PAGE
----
Being a mechanic for roughly 40 years, Ive seen more than my fair share of blown head gaskets, hand grenaded blocks and everything in between.....but never have I seen or heard of a V-8 loosing compression in all 8 cylinders.



After taking the engine out and finding out I wont get a new engine till tomorrow or Monday, I figured, hell, I want to see what the hell went wrong. Mind you, no one else in my shop ever heard of this, and a search from GOOGLE didnt show it as an issue anywhere either.



I have to add......turning the engine over by hand, there was no resistance such as something mechanical being broken, such as a rod etc. (we have done more than one where we had to take the torque converter with the block due to massive internal destruction where we couldnt turn the crank to get to the TC bolts) We took off the center valley cover and turned the engine over....you could see the cam and timing chain moving, and saw the valves going up and down.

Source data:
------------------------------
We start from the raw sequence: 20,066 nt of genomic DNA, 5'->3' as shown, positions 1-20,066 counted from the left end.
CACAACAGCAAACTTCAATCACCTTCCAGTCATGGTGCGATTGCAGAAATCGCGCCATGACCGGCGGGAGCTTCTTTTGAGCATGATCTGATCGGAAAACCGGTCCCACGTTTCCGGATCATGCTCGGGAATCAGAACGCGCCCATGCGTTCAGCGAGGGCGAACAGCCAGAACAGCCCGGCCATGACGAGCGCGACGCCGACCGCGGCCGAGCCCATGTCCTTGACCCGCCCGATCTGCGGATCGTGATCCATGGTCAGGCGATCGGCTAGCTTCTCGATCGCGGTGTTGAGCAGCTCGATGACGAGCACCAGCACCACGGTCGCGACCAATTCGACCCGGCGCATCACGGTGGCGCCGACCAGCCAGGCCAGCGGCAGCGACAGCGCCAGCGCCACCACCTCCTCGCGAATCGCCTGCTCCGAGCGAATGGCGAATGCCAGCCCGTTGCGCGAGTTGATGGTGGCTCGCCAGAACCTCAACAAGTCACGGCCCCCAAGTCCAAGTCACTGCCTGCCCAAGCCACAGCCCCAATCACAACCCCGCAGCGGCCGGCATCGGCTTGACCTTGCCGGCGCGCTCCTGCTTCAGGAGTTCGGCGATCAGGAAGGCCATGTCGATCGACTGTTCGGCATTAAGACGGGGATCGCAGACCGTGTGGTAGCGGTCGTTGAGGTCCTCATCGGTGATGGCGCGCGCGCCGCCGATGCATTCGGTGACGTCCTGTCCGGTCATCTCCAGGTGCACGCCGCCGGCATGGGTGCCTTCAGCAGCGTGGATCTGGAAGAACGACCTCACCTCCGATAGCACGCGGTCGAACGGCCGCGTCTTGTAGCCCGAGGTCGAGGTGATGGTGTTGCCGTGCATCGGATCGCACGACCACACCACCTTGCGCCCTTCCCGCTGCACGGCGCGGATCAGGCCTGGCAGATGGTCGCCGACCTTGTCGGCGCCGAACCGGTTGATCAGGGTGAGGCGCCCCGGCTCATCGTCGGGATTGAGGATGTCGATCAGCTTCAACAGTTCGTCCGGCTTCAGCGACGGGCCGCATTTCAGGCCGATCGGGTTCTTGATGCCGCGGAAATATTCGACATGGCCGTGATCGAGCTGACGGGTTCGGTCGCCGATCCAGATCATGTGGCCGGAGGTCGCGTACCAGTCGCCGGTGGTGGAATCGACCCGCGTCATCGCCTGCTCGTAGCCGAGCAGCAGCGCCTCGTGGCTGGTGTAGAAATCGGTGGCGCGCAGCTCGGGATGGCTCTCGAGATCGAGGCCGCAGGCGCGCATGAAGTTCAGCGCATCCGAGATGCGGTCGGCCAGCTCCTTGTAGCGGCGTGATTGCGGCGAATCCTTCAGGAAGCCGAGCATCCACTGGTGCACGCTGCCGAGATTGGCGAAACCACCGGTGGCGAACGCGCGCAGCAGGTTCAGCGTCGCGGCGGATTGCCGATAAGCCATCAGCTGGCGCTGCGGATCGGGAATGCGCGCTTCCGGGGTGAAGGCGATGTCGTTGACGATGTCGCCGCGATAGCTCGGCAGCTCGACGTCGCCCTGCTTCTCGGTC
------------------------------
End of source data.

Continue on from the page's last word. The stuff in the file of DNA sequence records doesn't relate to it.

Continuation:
Hmmmmmmmm..........


I decided to take the heads off and well..... the damage was quite clear. You can clearly see the impact of the intake valves on all 8 cylinders. Plus.....well, wait till you see the push rods.



Of the 8 intake valves, you could almost fit your pinky into 3 of the openings, with no rocker arms on......clearly it bent every one of them.